How Student Borrowers Can Take Over Parent PLUS Loans

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Photo by NazarethCollege

One of the messiest situations in student loan refinancing arises when a student is trying to consolidate and refinance their loans that were taken out by their parents to help them pay for school.

This is a common occurrence because while in school, students are only allowed to borrow a certain amount in federal loans, and many times the student’s parents can take out additional funds in the form of a Parent PLUS loan to cover the rest of the bill.

The problems arise when parents ask their student to pay back the loans that are now in their name.

Going through this refinance process can be a hassle–but it’s not impossible. Here’s how it works.

Students cannot directly take over Parent PLUS loans

According to the U.S. Department of Education, the Parent PLUS loan belongs to the parent–no matter who is making the payment each month.

This means that none of the federal consolidation or repayment programs available to the the student will apply to the portion of their debt that is technically owned by the parents.

This can seem like  a major bummer–are students just stuck carrying debt in their parent’s name forever until the balance is paid off? Not quite. There are some other options.

Private lenders will sometimes allow students to refinance parent loans into their own loan

One way that students can simplify their student loan debt and consolidate parental loans with their existing student loans is to refinance through a private lender.

This process works much the same way as any loan refinance–you will essentially be taking out a new loan that is used to pay off the balances of your old loans. But, the difference is that lenders have become more flexible in terms of combining these parent loans with student loans to allow you to refinance it all into one monthly payment, and even extend the terms of repayment over 20 or 25 years in some cases.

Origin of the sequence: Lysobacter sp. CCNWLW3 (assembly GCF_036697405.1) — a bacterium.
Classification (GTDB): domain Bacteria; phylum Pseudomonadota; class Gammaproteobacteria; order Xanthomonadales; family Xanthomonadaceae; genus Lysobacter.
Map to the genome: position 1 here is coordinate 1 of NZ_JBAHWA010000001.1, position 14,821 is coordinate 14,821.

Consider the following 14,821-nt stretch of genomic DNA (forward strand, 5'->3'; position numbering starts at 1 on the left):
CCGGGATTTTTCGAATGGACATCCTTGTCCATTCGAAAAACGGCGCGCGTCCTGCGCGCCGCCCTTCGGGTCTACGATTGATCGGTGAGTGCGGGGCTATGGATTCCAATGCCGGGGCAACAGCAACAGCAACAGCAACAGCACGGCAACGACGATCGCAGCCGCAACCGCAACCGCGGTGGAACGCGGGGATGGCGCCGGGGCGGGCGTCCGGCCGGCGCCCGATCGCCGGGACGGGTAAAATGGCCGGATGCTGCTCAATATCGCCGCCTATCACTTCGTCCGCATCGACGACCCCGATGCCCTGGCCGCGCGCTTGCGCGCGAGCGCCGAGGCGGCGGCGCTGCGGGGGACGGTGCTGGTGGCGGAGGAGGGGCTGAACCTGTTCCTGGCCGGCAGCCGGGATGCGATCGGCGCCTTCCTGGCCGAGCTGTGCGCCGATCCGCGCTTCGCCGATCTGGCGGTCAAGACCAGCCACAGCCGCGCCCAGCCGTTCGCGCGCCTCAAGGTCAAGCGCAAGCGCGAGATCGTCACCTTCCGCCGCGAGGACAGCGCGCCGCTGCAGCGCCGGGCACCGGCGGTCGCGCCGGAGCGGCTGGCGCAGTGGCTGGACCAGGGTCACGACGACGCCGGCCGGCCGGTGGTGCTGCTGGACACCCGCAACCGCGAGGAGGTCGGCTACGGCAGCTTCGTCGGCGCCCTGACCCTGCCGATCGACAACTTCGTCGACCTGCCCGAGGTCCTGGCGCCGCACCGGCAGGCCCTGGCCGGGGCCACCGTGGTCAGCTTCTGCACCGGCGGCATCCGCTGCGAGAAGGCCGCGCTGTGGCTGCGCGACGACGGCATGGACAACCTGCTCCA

There are ways to accomplish this, and the process for doing so is fairly simple. But, that doesn’t mean it’s always the best idea.

  • Must have an undergraduate or graduate degree in a qualifying field (Law degree, medical degree, advanced nursing degree, engineering degree, etc.)
  • Also offers refinance programs for parental loans
  • 1.99% starting rates on variable loans
  • 3.20% starting rates on fixed loans
  • Consolidate private and federal loans
  • 5, 10, 15, and 20 year terms available
  • Fixed cap on variable-rate loans
  • No origination fee or prepayment penalty

LEARN MORE ABOUT LAUREL ROAD ›

Be careful with your debt to income ratio

One thing to very carefully consider before consolidating your parents’ loans with your own is what impact it will have on your credit rating and how that will effect you over the life of that loan.

For example, if you went to an expensive college and end up consolidating all of your debt into a total sum of $100,000, but you only have an annual salary of $40,000, it will be very difficult for you to get a loan for a car or a house until you’ve paid off a significant portion of that debt.

On the other hand, if those loans remained in your parents’ name, then only the amount that you owed would appear on your credit history. You may still have a high income-to-debt ratio, but it might not be as bad as a situation where you consolidated your parental loans on top of that.

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